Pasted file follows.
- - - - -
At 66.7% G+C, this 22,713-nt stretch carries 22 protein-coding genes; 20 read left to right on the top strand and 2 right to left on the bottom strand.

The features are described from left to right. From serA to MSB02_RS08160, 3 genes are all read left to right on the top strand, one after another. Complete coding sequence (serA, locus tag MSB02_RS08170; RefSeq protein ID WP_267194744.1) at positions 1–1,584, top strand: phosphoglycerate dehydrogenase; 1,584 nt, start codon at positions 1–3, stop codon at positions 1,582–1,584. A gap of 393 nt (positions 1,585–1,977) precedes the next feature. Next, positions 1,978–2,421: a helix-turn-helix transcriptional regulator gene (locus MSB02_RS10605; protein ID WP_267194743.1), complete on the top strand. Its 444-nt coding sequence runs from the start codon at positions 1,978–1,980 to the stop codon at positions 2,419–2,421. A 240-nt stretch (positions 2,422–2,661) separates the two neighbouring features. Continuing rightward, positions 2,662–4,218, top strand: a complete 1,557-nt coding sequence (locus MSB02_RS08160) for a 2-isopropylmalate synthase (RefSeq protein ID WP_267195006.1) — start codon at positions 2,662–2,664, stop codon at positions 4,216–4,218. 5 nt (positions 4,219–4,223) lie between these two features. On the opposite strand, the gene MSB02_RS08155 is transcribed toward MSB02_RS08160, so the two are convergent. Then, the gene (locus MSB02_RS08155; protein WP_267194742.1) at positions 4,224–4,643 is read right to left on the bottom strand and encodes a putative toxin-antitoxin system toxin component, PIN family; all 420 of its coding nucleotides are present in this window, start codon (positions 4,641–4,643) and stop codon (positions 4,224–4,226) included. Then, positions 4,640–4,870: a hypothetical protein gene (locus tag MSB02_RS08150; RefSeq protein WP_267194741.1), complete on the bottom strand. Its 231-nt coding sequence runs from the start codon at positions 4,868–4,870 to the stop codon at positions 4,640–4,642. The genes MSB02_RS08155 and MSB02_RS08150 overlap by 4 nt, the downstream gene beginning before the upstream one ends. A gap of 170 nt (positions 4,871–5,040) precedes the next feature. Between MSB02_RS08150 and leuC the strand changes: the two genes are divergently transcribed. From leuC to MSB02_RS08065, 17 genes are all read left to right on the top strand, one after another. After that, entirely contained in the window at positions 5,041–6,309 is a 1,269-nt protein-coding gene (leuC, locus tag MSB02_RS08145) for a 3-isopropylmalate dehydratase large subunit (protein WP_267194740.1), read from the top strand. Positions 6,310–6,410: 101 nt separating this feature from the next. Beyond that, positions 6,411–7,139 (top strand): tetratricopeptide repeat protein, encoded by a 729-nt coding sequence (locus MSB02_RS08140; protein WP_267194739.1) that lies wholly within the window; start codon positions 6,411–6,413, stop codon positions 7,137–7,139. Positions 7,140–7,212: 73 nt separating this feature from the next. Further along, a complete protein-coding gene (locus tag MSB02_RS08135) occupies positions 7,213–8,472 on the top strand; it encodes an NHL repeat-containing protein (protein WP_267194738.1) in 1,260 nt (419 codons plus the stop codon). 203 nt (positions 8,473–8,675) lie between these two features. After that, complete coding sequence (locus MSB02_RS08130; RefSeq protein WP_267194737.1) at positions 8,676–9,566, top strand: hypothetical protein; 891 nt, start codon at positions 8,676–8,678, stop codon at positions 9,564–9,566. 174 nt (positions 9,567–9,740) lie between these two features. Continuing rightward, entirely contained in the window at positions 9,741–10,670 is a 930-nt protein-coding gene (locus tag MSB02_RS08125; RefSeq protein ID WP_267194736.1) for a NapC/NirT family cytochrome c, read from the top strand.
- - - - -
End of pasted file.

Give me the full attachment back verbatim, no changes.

At 66.7% G+C, this 22,713-nt stretch carries 22 protein-coding genes; 20 read left to right on the top strand and 2 right to left on the bottom strand.

The features are described from left to right. From serA to MSB02_RS08160, 3 genes are all read left to right on the top strand, one after another. Complete coding sequence (serA, locus tag MSB02_RS08170; RefSeq protein ID WP_267194744.1) at positions 1–1,584, top strand: phosphoglycerate dehydrogenase; 1,584 nt, start codon at positions 1–3, stop codon at positions 1,582–1,584. A gap of 393 nt (positions 1,585–1,977) precedes the next feature. Next, positions 1,978–2,421: a helix-turn-helix transcriptional regulator gene (locus MSB02_RS10605; protein ID WP_267194743.1), complete on the top strand. Its 444-nt coding sequence runs from the start codon at positions 1,978–1,980 to the stop codon at positions 2,419–2,421. A 240-nt stretch (positions 2,422–2,661) separates the two neighbouring features. Continuing rightward, positions 2,662–4,218, top strand: a complete 1,557-nt coding sequence (locus MSB02_RS08160) for a 2-isopropylmalate synthase (RefSeq protein ID WP_267195006.1) — start codon at positions 2,662–2,664, stop codon at positions 4,216–4,218. 5 nt (positions 4,219–4,223) lie between these two features. On the opposite strand, the gene MSB02_RS08155 is transcribed toward MSB02_RS08160, so the two are convergent. Then, the gene (locus MSB02_RS08155; protein WP_267194742.1) at positions 4,224–4,643 is read right to left on the bottom strand and encodes a putative toxin-antitoxin system toxin component, PIN family; all 420 of its coding nucleotides are present in this window, start codon (positions 4,641–4,643) and stop codon (positions 4,224–4,226) included. Then, positions 4,640–4,870: a hypothetical protein gene (locus tag MSB02_RS08150; RefSeq protein WP_267194741.1), complete on the bottom strand. Its 231-nt coding sequence runs from the start codon at positions 4,868–4,870 to the stop codon at positions 4,640–4,642. The genes MSB02_RS08155 and MSB02_RS08150 overlap by 4 nt, the downstream gene beginning before the upstream one ends. A gap of 170 nt (positions 4,871–5,040) precedes the next feature. Between MSB02_RS08150 and leuC the strand changes: the two genes are divergently transcribed. From leuC to MSB02_RS08065, 17 genes are all read left to right on the top strand, one after another. After that, entirely contained in the window at positions 5,041–6,309 is a 1,269-nt protein-coding gene (leuC, locus tag MSB02_RS08145) for a 3-isopropylmalate dehydratase large subunit (protein WP_267194740.1), read from the top strand. Positions 6,310–6,410: 101 nt separating this feature from the next. Beyond that, positions 6,411–7,139 (top strand): tetratricopeptide repeat protein, encoded by a 729-nt coding sequence (locus MSB02_RS08140; protein WP_267194739.1) that lies wholly within the window; start codon positions 6,411–6,413, stop codon positions 7,137–7,139. Positions 7,140–7,212: 73 nt separating this feature from the next. Further along, a complete protein-coding gene (locus tag MSB02_RS08135) occupies positions 7,213–8,472 on the top strand; it encodes an NHL repeat-containing protein (protein WP_267194738.1) in 1,260 nt (419 codons plus the stop codon). 203 nt (positions 8,473–8,675) lie between these two features. After that, complete coding sequence (locus MSB02_RS08130; RefSeq protein WP_267194737.1) at positions 8,676–9,566, top strand: hypothetical protein; 891 nt, start codon at positions 8,676–8,678, stop codon at positions 9,564–9,566. 174 nt (positions 9,567–9,740) lie between these two features. Continuing rightward, entirely contained in the window at positions 9,741–10,670 is a 930-nt protein-coding gene (locus tag MSB02_RS08125; RefSeq protein ID WP_267194736.1) for a NapC/NirT family cytochrome c, read from the top strand.